Canada: Case Study – Gregory Crowder And Trial Lawyers Association Of British Columbia v. Attorney General Of British Columbia, 2019 BCSC 1824

Last Updated: November 7 2019
Article by Meera Jain

On February 11, 2019, the Lieutenant Governor in Council ("LGC") amended the Supreme Court Civil Rules to limit the use of experts in vehicle actions. According to the new Rule 11-8, each party to a vehicle action would only be allowed to tender at trial up to three expert opinions on the issue of damages arising from personal injury or death. The limitation did not apply to experts retained to comment on liability. The parties could potentially rely on more than three expert reports either through an agreement, by application to the court, or by agreeing to retain joint experts. The limitation was scheduled to apply to all personal injury actions after February 1, 2020.

In the recent reasons for judgment in the case of Crowder v. British Columbia (Attorney General), 2019 BCSC 1824, Chief Justice Hinkson has declared Rule 11-8 unconstitutional and of no force or effect.

In Crowder, the petitioners, Mr. Crowder, a claimant in a vehicle action, and the Trial Lawyers of British Columbia, argued that Rule 11-8 was unconstitutional for three reasons:

  • Rule 11-8 was contrary to the convention that requires such changes to be proposed or approved by the Committee;
  • Rule 11-8 was not authorized by the Court Rules Act;
  • Rule 11-8 was unconstitutional because it contravened s. 96 of the Constitution Act, 1867 by inhibiting the power of the Supreme Court of British Columbia to control its process and by denying access to the court to litigants.

With respect to the first ground, Chief Justice Hinkson declined to determine if the convention contended for by the petitioners exists and further determined that a court cannot enforce a convention through its mandatory jurisdiction.

On the second ground, Chief Justice Hinkson found that portions of Rule 11-8 were ultra vires the Court Rules Act (i.e. beyond the legal authority endowed by the Act) and were inconsistent with the object of the Act and the scope of the statutory mandate.

Chief Justice Hinkson found that under the Act, the LGC's rule making authority is restricted to addressing matters of practice and procedure and that it has no express authority to effect a change in substantive law through rules of civil procedure. He further found that Rule 11-8 did not merely address a matter of practice and procedure but in essence prevented the proof of facts relating to damages by categorically barring the use of expert evidence that would otherwise be admissible. In other words, by limiting the number of experts retained separately by each party, the LGC had pre-determined what will constitute sufficient adversarial evidence on the issue of damages, which in turn had the effect of impinging on substantive rights of litigants to present their case in court.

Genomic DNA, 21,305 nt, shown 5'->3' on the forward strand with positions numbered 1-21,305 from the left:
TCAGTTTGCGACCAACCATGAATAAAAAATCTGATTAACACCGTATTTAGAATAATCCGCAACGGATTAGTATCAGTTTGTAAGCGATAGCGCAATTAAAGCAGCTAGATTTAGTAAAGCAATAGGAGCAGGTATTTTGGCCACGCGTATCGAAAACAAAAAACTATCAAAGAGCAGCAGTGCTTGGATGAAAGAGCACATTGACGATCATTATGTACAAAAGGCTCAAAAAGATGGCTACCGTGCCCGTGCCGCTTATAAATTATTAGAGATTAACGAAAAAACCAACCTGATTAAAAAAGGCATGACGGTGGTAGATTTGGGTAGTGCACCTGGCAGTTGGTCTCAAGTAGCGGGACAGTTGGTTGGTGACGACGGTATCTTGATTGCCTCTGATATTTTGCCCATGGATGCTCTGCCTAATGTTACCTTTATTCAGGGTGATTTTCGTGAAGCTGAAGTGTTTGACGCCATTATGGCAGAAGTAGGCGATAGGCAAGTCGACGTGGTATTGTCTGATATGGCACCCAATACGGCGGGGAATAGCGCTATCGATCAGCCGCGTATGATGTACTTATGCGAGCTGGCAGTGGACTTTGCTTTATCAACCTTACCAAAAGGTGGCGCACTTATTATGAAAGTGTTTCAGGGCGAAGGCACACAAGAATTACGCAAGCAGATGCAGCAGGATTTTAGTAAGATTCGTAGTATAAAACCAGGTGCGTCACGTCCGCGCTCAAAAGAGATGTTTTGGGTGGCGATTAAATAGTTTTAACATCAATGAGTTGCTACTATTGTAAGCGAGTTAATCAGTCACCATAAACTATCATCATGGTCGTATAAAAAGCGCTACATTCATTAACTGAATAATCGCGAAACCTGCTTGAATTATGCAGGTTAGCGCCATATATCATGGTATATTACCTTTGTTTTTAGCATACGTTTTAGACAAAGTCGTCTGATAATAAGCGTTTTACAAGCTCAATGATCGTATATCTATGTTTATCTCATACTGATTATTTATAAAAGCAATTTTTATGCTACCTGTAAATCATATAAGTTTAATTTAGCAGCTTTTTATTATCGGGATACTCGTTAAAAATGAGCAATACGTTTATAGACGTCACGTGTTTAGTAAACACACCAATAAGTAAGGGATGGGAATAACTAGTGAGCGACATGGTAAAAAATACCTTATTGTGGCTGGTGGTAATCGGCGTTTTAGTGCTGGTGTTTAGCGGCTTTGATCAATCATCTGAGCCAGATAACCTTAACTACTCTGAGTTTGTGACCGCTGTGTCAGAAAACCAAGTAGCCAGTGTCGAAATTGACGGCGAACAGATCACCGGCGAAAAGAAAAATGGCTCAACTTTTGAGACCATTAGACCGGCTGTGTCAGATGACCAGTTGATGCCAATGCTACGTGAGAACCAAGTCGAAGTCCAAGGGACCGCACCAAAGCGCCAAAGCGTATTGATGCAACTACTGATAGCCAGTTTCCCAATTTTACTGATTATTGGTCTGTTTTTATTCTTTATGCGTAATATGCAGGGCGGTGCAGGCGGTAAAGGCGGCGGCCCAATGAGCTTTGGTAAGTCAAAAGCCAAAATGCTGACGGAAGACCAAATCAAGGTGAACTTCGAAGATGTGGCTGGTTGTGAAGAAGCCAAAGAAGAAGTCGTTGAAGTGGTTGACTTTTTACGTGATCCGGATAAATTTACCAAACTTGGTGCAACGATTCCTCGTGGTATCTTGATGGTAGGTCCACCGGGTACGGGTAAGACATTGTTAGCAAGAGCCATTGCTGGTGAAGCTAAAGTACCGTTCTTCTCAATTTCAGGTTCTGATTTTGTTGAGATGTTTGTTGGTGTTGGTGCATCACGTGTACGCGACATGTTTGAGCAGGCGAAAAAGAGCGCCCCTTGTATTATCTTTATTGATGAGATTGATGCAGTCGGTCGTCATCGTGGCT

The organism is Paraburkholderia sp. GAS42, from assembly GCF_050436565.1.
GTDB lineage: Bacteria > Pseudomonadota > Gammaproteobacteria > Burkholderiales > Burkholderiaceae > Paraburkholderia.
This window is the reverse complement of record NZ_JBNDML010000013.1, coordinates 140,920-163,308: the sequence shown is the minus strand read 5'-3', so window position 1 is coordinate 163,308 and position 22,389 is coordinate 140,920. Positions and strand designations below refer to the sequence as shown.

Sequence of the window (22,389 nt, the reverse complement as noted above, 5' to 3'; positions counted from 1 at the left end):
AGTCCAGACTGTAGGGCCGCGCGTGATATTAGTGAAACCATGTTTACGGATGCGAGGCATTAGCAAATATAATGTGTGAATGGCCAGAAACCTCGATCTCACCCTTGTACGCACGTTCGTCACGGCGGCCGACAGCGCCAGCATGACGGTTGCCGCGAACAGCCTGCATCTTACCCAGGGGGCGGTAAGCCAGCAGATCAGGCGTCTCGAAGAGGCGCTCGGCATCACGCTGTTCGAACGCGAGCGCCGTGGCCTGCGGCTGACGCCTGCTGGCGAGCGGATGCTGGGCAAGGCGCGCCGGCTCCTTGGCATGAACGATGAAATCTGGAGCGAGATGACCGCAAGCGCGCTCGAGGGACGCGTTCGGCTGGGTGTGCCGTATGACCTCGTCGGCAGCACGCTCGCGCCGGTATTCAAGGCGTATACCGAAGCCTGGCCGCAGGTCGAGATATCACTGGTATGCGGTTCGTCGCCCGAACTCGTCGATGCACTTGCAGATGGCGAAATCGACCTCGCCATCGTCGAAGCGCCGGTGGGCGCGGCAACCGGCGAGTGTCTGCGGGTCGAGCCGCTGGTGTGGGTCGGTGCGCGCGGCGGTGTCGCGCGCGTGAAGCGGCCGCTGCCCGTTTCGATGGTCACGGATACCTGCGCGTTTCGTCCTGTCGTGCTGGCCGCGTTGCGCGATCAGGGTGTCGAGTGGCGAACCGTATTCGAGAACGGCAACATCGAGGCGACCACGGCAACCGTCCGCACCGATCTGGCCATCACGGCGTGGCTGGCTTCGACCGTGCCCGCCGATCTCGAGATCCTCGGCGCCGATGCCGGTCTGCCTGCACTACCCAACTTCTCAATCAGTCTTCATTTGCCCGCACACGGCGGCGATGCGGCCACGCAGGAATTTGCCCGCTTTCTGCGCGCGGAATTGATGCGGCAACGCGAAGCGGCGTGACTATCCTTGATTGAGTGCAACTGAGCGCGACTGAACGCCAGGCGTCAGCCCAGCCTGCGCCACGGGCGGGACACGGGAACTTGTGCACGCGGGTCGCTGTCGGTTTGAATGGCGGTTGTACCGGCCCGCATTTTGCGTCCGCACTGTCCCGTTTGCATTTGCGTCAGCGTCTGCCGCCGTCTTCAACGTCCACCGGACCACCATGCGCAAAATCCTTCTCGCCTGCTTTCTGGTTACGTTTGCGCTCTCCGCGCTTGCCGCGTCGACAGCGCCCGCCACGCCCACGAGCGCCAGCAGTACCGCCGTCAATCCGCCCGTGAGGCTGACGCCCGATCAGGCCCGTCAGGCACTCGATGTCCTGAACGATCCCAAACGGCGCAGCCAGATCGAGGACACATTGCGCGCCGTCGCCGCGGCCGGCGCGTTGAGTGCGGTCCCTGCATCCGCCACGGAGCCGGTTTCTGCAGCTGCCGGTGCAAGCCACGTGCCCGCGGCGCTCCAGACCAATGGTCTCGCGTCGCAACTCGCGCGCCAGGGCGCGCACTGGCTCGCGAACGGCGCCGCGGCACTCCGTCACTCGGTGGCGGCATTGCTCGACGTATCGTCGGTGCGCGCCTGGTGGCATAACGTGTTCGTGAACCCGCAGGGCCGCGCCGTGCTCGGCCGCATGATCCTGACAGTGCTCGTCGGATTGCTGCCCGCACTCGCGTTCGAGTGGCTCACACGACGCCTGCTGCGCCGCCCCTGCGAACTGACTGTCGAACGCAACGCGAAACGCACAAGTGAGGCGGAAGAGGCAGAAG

On the third ground, Chief Justice Hinkson found that Rule 11-8 contravened s. 96 of the Constitution Act, 1867 by infringing on the court's core jurisdiction to control its process and compromised and diluted the role of the court. Chief Justice Hinkson found that Rule 11-8 was inconsistent with the traditional means of litigating legal disputes in Canada as it effectively asked the court to play an investigatory function by appointing expert witnesses or deciding whether a party had sufficient expert witnesses rather than play an impartial, adjudicative role. He went on to reason that our mode of trial procedure is based on the adversarial system, which assumes that litigants will fully and diligently present all materials facts which have evidentiary value in support of their respective positions and that an impartial court will consider the evidence in order to arrive at a decision in the matter. By transferring the responsibility of ensuring that there is relevant evidence upon which to decide the issues in a personal injury case from the parties to the court, Rule 11-8 intruded upon a core function of the court to decide a case fairly upon the evidence adduced by the parties.

Having found that Rule 11-8 contravened s. 96 on that point, he declined to make a finding on whether the rule also denied access to justice for litigants.

In light of the decision in Crowder, the Lieutenant Governor in Council may attempt to amend Rule 11-8 and propose a new version of the rule. However, based on the reasoning set out in Crowder, it seems unlikely that any limitation to the number of experts that a party can rely on, without at least some residual discretion for the Courts, will be upheld.

While Rule 11-8 remains part of the Supreme Court Civil Rules for the time being, it will not be enforced by the courts. We expect that the court will issue a practice directive shortly instructing litigants on how to deal with the rule in light of this decision while the legislature either works to repeal the rule or decides whether to appeal the Crowder decision.

The content of this article is intended to provide a general guide to the subject matter. Specialist advice should be sought about your specific circumstances.

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